The thing that has surprised me since is how handy its been to have a simple but non-trivial application around to try out new ideas. Its been a really nice platform for experimenting with API construction, object datastores, web authentication, etc. And this week its been useful for experimenting with deployment tools. I set myself the goal of making it possible to deploy towncrier using Docker.
Carton for Perl dependency installation
So before I get into Docker proper, I need to take a short detour to a nice tool to help get Perl dependencies up and running on stuff that isn’t installed through CPAN. That tool is Carton, and if you’re a Ruby person you’ll understand it by knowing that its Perl’s version of Bundler.
The short story of Carton is that you add a
cpanfile to your project that lists all the packages it depends on. Later you run
carton install and they all get installed alongside the application (using
local::lib) by whatever means necessary (typically either from CPAN or from git repositories). Its not so different to what
cpanm does but without installing into the system Perl and without requiring other Perl build stuff to be present (ie
Makefile.PL). Once that’s done, you run things with
carton exec foo.pl and it’ll set up Perl’s library path appropriately before it runs the program.
The reason all of this is interesting for Docker is that after we clone the repository we can fetch all of its dependencies with a single command. That lets us keep all the dependency info out of the Docker config proper.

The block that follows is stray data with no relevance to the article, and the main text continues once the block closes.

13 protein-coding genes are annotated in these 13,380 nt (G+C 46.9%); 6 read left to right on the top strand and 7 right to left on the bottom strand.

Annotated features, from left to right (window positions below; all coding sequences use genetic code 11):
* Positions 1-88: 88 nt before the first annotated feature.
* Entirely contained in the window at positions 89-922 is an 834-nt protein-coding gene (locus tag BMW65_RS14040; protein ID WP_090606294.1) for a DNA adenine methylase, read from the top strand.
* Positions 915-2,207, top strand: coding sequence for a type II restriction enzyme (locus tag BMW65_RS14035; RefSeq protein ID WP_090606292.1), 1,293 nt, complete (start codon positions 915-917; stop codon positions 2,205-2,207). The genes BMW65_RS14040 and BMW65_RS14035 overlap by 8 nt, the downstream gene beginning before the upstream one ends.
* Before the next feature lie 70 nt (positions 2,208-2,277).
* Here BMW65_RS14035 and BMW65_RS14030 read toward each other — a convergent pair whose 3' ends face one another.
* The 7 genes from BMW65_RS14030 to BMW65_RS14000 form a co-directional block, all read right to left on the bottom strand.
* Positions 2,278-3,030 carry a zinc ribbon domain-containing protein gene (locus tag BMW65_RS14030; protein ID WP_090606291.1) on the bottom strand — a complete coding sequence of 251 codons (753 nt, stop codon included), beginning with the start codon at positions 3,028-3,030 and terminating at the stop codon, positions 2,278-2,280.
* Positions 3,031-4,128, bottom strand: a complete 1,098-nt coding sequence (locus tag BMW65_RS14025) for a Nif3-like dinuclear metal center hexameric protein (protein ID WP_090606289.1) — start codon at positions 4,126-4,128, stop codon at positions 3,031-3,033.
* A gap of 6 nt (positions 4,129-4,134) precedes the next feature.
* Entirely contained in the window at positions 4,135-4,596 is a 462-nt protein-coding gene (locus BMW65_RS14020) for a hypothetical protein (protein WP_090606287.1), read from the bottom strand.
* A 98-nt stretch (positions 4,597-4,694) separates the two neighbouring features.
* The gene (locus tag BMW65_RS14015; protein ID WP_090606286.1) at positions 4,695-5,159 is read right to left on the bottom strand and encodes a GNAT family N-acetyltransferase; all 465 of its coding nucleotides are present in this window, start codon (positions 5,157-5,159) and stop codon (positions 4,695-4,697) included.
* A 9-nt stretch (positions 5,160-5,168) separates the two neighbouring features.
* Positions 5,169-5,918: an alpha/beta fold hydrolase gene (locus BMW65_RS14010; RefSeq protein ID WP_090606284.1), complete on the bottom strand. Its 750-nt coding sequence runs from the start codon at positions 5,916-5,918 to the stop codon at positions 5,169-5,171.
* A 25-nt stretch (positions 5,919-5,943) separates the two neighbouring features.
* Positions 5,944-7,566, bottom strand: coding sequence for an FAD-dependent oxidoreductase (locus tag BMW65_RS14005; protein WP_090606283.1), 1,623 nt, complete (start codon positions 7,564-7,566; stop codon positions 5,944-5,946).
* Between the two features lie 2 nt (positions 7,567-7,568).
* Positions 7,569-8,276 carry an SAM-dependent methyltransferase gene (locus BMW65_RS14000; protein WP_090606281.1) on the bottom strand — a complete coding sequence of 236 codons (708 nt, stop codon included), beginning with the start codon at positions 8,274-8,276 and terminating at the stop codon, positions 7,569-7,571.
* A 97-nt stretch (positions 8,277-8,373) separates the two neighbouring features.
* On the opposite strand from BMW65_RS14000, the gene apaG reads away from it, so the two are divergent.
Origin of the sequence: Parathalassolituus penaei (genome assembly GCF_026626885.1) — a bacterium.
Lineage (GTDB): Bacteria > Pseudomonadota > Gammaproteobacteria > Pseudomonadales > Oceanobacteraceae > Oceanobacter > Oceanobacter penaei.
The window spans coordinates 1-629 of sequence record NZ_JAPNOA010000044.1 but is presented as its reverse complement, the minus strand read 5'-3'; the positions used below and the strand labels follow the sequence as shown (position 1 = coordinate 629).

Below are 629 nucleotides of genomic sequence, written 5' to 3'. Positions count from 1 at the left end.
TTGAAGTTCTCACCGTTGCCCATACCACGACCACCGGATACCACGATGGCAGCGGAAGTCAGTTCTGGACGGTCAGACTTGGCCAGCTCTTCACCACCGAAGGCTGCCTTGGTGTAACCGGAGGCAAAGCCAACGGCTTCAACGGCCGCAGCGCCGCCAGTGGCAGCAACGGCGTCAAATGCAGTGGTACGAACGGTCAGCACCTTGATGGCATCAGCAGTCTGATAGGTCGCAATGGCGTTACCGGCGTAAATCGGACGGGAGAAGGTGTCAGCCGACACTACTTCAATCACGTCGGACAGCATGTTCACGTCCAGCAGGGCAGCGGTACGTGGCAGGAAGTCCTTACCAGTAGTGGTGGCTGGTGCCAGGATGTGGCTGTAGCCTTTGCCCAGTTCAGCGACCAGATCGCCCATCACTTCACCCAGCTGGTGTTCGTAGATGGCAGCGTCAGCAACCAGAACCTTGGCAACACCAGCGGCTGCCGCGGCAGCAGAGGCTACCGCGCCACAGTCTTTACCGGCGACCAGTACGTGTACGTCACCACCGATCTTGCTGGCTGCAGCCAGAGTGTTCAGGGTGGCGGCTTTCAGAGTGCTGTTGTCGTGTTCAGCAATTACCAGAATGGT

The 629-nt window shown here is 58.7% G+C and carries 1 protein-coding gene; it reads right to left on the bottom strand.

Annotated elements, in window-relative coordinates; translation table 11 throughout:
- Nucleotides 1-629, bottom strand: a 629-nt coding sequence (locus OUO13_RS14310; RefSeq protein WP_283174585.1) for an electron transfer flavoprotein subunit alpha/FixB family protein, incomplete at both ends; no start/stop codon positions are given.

No more info on Carton for now. Go and read more about it. Its a good tool to have in the box.
Preparing a Docker image
This just covers the basics for what we need to do. Docker’s documentation is pretty good for everything else, especially once you understand its model.
You drive Docker with a
Dockerfile, which is basically a script that tells Docker what actions to take. Docker starts from a base image, typically a complete Linux distro install image. Then it runs each command, snapshotting the image state after each one. At the end of the process you’re left with an image that contains the base image and your changes. You can then run this image, copy it somewhere, redeploy it, publish it for others to use, and so on. The snapshot at each step means you can roll the image back or partially rebuild it. Its great while you’re creating your
This is towncrier’s
Lets go through it a line at a time.
This is our starting point, which is the
latest tag from the
perl repository on Docker Hub. This is a pre-built image built from its own
Dockerfile, which in turn is constructed from other images until eventually we find that its a Debian Jessie install at the bottom. That doesn’t really matter much for our purposes since all we’re interested in is a sane Perl environment, which this gives us. The
latest tag moves as new versions of Perl are released, so building our
Dockerfile gets us 5.20. That’s good!
At this point, we have a complete OS install with Perl ready to go.
Arranges for author information to be included in the image. This line is not at all important except to note that every command produces a new Docker snapshot image, even ones that don’t appear to do anything interesting.
RUN runs the given command in a shell. This one will be familar to a lot of people - it bootstraps cpanminus, the CPAN installer.
So now we have Perl with cpanm and we can install whatever we want.